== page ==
While the British, French, and German governments made clear their strong preference that the U.S. maintain the JCPOA, Prime Minister Benjamin Netanyahu was not shy in his efforts to convince the White House of the wisdom of his opposite position.
Netanyahu’s unusual English-language prime time presentation on Israeli television last week of the intelligence collected by Israel about Iran’s previous efforts to build a nuclear weapon was almost certainly aimed at Trump, either in an effort to convince him to exit the deal, or to provide cover for him to do so.
But while Netanyahu is as certain as ever in his opposition to the JCPOA, convinced that it is paving Iran’s eventual path to a bomb while providing oxygen to the Tehran regime for its continued survival, he may be ignoring an overlooked aspect of the Iran deal’s dynamics - and the way in which it has, until now, prevented a full-on Israeli-Iranian war in Syria.
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The Iran deal met with intense opposition in Israel from the moment of its conception through to its negotiation and implementation in the summer of 2015. Israeli politicians and security officials across the board believed it to be a naïve and ill-conceived idea, and Israeli opposition to the agreement reached an apex with Netanyahu’s controversial March 2015 speech before the U.S. Congress.
The debate currently taking place in Israel over whether it would be better for Israel’s security for the deal to remain in place – notwithstanding the original opposition to it – or for the U.S. to reimpose sanctions and risk Iran restarting its nuclear program, while trying to force Iran into better terms, has focused entirely on Iranian nuclear activities.
Yet there is another dimension to this calculus that must be taken into consideration and that is ancillary to Iran’s nuclear program itself.
The largest and most imminent threat to Israel’s security right now is not a nuclear Iran, but Iranian activity in Syria.
In recent months, Israel and Iran for the first time in their history engaged in direct hostilities, rather than Israel responding to attacks from Iranian proxies. In February, Israel shot down an armed Iranian drone that had penetrated Israeli airspace and attacked Iran’s drone command center at the T-4 airbase in Syria in response.
In early April, Israel again struck the airbase, killing seven Iranian Revolutionary Guard Corps soldiers, and on April 29 missile strikes believed to have been carried out by Israel destroyed weapons depots at two more Iranian-controlled bases in Syria.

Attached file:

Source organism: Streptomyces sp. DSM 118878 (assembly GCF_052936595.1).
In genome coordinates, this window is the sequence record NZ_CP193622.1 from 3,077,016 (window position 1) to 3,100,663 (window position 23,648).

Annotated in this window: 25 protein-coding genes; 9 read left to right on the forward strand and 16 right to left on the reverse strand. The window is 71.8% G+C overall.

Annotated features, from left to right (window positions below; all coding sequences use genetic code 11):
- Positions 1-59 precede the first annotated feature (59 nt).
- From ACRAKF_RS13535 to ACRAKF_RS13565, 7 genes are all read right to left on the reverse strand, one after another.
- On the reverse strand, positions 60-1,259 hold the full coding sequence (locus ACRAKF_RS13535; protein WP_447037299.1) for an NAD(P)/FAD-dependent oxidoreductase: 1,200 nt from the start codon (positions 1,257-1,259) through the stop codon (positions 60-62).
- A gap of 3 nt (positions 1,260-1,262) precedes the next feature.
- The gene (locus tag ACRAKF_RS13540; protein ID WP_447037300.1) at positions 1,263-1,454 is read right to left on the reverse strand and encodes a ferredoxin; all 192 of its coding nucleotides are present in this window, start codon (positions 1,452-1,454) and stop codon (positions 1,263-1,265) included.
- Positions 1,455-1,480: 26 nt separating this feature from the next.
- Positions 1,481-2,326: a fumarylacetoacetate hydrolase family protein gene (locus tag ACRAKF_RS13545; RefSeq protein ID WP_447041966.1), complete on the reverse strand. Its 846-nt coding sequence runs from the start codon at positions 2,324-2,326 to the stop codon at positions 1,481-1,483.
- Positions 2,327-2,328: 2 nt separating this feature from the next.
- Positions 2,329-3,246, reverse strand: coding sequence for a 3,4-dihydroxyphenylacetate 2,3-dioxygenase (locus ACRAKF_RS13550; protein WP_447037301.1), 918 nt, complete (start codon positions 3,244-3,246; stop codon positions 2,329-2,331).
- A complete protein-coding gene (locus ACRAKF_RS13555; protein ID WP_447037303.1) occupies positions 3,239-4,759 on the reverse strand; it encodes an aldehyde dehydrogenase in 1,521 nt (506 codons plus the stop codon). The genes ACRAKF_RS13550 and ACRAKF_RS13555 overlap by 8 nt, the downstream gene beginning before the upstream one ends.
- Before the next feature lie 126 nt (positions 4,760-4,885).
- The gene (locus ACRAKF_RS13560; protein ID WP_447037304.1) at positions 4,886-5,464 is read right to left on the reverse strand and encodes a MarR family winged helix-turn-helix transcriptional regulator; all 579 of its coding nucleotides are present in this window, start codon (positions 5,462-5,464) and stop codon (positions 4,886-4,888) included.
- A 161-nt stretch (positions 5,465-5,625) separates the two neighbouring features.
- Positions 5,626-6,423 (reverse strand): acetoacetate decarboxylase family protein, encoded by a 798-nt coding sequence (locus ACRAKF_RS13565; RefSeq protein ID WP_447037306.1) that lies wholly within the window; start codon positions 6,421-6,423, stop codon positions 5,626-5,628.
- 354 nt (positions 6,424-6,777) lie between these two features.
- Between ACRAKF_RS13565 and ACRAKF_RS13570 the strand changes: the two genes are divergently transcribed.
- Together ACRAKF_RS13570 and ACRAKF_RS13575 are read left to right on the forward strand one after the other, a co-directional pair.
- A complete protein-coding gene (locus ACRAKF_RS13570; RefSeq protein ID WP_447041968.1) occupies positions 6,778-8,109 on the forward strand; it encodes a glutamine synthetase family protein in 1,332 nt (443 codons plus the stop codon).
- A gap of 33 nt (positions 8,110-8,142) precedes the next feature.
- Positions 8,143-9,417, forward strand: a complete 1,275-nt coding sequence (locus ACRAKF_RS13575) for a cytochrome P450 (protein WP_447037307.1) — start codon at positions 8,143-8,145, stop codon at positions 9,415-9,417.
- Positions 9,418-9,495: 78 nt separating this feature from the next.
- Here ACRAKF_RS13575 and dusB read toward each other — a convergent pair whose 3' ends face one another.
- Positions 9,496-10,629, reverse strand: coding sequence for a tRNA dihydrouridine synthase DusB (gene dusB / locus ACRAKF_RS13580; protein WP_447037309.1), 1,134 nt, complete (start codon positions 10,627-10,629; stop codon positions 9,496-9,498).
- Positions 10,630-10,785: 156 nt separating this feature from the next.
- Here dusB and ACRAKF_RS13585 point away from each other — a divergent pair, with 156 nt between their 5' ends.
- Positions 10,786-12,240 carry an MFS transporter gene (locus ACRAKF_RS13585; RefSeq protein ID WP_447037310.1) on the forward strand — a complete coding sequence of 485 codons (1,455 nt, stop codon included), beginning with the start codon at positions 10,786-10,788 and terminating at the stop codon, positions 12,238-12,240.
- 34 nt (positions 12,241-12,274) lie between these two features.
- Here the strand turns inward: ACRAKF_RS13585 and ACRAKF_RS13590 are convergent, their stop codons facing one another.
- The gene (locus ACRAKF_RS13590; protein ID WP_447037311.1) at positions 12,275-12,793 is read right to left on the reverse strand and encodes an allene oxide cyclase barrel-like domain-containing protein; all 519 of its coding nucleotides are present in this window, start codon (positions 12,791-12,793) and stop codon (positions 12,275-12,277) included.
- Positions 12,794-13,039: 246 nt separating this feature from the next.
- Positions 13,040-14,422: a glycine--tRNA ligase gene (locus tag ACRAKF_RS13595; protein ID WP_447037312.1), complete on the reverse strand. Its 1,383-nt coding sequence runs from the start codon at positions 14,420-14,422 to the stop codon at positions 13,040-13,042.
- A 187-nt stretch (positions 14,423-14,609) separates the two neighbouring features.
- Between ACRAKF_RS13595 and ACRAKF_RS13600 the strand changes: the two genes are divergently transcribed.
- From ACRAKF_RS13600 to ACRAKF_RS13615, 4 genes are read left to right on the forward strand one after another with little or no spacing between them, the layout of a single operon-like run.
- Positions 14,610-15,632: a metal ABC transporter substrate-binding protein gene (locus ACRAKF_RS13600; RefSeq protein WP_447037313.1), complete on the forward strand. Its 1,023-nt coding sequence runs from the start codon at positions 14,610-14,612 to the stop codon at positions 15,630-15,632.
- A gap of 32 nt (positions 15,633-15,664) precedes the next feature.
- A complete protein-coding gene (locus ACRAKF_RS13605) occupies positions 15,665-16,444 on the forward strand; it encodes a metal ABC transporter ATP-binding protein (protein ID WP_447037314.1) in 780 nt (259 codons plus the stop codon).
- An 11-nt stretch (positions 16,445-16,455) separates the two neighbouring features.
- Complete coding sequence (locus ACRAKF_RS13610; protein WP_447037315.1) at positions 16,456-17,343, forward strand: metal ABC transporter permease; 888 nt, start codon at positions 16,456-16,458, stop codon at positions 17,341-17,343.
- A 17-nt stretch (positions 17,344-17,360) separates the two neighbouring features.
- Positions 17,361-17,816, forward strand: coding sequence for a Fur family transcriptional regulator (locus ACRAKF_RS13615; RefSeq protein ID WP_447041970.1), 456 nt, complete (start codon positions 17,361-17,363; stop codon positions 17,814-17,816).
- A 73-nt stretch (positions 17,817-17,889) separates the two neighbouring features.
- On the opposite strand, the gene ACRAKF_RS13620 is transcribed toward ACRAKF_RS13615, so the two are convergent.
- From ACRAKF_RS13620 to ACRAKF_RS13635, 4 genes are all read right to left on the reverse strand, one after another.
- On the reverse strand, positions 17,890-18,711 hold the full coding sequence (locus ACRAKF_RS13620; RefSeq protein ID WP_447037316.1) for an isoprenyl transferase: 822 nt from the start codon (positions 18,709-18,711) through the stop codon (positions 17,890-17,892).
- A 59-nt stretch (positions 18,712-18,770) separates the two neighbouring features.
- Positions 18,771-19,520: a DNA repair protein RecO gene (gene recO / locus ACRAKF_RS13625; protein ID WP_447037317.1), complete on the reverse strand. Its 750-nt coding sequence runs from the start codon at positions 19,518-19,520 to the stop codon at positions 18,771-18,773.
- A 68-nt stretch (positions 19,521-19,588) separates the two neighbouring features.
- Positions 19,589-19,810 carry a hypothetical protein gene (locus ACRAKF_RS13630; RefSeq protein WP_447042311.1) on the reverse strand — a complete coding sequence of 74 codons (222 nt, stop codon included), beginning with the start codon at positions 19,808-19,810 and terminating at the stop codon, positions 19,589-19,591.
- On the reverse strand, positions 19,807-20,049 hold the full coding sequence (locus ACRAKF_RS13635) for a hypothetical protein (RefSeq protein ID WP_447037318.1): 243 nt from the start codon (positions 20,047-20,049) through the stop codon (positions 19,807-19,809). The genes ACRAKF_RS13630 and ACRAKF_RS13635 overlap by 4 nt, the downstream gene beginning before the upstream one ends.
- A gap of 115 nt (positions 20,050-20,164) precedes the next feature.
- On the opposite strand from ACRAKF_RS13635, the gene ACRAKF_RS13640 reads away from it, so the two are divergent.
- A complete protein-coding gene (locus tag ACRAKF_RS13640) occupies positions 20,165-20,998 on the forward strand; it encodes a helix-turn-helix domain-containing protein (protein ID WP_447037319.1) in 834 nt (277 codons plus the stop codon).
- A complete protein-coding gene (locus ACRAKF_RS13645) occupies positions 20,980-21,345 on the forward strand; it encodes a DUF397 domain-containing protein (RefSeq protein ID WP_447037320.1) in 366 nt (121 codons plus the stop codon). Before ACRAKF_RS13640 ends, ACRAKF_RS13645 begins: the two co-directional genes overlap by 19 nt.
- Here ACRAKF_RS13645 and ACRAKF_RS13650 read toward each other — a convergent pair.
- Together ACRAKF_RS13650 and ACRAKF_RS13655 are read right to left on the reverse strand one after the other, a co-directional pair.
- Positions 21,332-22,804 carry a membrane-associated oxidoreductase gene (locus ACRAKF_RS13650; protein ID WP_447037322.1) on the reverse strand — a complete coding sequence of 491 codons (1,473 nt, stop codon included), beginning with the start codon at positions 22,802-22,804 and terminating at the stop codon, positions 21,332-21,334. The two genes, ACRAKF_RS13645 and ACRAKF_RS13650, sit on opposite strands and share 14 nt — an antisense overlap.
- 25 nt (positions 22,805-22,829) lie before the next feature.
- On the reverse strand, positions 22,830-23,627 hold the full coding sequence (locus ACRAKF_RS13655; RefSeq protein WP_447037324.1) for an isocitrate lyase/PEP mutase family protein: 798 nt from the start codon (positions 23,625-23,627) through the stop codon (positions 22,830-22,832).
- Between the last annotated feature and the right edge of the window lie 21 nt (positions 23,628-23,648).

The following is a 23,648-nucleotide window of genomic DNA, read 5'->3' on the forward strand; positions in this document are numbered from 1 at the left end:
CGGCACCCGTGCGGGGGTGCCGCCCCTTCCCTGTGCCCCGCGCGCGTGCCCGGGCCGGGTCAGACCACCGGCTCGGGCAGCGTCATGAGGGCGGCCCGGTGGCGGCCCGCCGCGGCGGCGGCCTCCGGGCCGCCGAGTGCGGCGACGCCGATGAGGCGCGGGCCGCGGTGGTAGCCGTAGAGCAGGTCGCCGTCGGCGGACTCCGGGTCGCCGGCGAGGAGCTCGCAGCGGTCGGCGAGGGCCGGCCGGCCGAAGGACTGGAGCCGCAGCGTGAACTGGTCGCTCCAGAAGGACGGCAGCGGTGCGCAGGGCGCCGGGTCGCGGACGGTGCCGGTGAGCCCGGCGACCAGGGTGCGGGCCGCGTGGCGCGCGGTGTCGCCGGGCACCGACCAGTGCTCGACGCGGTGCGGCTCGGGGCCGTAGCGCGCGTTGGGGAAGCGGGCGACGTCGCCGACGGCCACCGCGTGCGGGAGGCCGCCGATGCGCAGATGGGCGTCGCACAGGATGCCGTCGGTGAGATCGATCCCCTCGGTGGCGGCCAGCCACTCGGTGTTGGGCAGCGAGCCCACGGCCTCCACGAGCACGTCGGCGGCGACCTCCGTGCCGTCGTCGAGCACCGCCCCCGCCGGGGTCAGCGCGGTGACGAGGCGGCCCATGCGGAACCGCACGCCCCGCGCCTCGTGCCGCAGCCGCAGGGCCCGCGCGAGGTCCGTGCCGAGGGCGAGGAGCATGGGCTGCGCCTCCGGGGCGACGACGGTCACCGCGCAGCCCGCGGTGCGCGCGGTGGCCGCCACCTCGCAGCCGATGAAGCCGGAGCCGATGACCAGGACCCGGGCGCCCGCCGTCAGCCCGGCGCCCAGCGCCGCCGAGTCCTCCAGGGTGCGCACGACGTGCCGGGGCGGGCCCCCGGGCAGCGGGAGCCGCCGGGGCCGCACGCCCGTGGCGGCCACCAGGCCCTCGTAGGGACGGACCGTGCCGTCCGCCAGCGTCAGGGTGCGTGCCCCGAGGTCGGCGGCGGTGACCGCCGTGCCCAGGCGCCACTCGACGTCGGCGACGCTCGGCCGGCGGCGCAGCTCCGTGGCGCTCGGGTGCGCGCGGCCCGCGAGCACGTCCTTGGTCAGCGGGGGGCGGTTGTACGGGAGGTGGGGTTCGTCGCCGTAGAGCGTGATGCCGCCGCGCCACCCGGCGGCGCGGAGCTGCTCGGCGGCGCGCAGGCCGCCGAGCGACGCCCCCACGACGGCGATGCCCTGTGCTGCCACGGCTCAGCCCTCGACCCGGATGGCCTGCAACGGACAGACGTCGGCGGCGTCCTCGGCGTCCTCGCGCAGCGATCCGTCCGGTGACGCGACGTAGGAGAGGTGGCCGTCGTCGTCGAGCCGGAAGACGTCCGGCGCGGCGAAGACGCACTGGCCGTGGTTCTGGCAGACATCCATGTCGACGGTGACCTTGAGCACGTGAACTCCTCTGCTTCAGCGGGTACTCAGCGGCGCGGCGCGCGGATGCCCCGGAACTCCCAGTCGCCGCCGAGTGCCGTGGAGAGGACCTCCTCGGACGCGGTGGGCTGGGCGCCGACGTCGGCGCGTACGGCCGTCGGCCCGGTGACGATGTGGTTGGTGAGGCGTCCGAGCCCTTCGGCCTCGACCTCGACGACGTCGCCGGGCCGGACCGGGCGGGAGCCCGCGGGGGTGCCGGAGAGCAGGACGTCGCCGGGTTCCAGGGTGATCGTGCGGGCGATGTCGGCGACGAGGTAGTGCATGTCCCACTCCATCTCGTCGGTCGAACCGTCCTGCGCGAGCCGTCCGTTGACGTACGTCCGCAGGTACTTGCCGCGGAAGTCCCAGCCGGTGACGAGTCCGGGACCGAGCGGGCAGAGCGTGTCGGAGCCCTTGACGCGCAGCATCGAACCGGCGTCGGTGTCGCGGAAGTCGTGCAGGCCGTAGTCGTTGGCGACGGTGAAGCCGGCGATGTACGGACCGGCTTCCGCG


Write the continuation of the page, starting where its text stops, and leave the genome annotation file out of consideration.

These strikes have come amidst unswerving statements by the Israeli government that it will continue to enforce its two red lines in Syria, and escalating concern over the possibility of an Iranian response igniting a war on Israel’s northern front.
Yet for all of the warnings about Iranian retaliation in the face of Israel’s larger and more public strikes on Iranian positions, Israel is still waiting with bated breath for an Iranian response.
While part of Iran’s reticence is undoubtedly a result of Israeli military superiority and successful deterrence, part is also due to the looming nuclear deal deadline.
The Iranian government has been crystal clear that it wants the Iran deal to remain in place, for obvious reasons. It has been a lifeline for a faltering Iranian economy and allowed the regime some escape from its diplomatic isolation.
So long as Iran itself remains in the deal and no evidence exists that it is violating the core provisions that prevent it from pursuing a nuclear weapons program – and the evidence Israel revealed last week pertained to Iran lying about its previous activities but was silent on whether it is doing so now – the Iranian government will be able to continue on its current path.
The one thing that could upset this balance is Iran launching a war against Israel, either directly or by activating Hezbollah and its hundreds of thousands of guided missiles pointed at Israeli targets from Lebanon.
Should this happen, it will certainly provoke a severe diplomatic response from the U.S. but will also make it eminently more difficult for the E3 powers – Britain, France, and Germany – to argue that Iran is behaving responsibly and that it is worth continuing to engage with the regime.
Iran does not want to give any of the countries on the other side of the Iran deal an excuse to exit it. The best excuse it could provide would be a war that targets Israeli population centers and infrastructure, decimating the north and sending millions of Israelis into bomb shelters.
Israel has been making a consistent case that the Iran deal is bad for its security on the nuclear front, but there is a risk that if the Iran deal collapses entirely, it will create a more immediate and proximate threat for Israel to deal with.
The Iran deal is keeping Iran in check from responding to repeated Israeli strikes on its interests in Syria.
Trump took on Netanyahu’s exhortations to rectify what the prime minister views as a grave American mistake that made Israel more vulnerable. But the U.S. president may just have ended up creating a new vulnerability for Israel, by removing a key restraint on Iran’s conventional forces.
The Iran deal was singularly focused on Iran’s nuclear program, but it unleashed a set of other incentives impacting Iran’s regional behavior, creating space for Iranian adventurism in some ways and constraining it in others.
Netanyahu's concern now will be the downstream effects of America's exit from the deal. He was concerned about Iran's nuclear variable, a threat that will only impact sometime in the future, but that will have to be set aside; Trump's exit could have escalated a far more immediate impact on Israel's security - conventional conflict with Iran in Syria.